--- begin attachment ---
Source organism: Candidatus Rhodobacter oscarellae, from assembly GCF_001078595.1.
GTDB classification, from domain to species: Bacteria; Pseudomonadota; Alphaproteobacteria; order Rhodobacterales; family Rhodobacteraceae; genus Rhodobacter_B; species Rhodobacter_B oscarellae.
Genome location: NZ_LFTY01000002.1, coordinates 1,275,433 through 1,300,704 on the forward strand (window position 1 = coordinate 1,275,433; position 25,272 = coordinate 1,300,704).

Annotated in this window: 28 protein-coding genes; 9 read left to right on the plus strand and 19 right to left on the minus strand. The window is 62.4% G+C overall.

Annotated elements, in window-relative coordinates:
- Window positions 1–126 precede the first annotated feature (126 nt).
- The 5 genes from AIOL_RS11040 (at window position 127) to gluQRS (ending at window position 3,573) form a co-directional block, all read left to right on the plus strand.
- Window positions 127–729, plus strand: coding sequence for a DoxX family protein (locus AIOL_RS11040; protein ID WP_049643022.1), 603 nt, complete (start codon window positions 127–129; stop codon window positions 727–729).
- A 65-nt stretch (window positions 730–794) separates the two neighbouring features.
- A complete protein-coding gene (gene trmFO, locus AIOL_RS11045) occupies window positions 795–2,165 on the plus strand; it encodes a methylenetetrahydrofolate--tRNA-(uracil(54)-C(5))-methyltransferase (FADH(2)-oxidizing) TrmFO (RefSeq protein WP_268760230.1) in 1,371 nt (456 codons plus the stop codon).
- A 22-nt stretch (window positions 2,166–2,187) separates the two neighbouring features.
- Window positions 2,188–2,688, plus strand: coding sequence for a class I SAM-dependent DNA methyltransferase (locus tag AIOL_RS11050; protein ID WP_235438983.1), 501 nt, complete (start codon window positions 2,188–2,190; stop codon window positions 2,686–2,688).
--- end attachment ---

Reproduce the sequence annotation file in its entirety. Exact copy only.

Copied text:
Source organism: Candidatus Rhodobacter oscarellae, from assembly GCF_001078595.1.
GTDB classification, from domain to species: Bacteria; Pseudomonadota; Alphaproteobacteria; order Rhodobacterales; family Rhodobacteraceae; genus Rhodobacter_B; species Rhodobacter_B oscarellae.
Genome location: NZ_LFTY01000002.1, coordinates 1,275,433 through 1,300,704 on the forward strand (window position 1 = coordinate 1,275,433; position 25,272 = coordinate 1,300,704).

Annotated in this window: 28 protein-coding genes; 9 read left to right on the plus strand and 19 right to left on the minus strand. The window is 62.4% G+C overall.

Annotated elements, in window-relative coordinates:
- Window positions 1–126 precede the first annotated feature (126 nt).
- The 5 genes from AIOL_RS11040 (at window position 127) to gluQRS (ending at window position 3,573) form a co-directional block, all read left to right on the plus strand.
- Window positions 127–729, plus strand: coding sequence for a DoxX family protein (locus AIOL_RS11040; protein ID WP_049643022.1), 603 nt, complete (start codon window positions 127–129; stop codon window positions 727–729).
- A 65-nt stretch (window positions 730–794) separates the two neighbouring features.
- A complete protein-coding gene (gene trmFO, locus AIOL_RS11045) occupies window positions 795–2,165 on the plus strand; it encodes a methylenetetrahydrofolate--tRNA-(uracil(54)-C(5))-methyltransferase (FADH(2)-oxidizing) TrmFO (RefSeq protein WP_268760230.1) in 1,371 nt (456 codons plus the stop codon).
- A 22-nt stretch (window positions 2,166–2,187) separates the two neighbouring features.
- Window positions 2,188–2,688, plus strand: coding sequence for a class I SAM-dependent DNA methyltransferase (locus tag AIOL_RS11050; protein ID WP_235438983.1), 501 nt, complete (start codon window positions 2,188–2,190; stop codon window positions 2,686–2,688).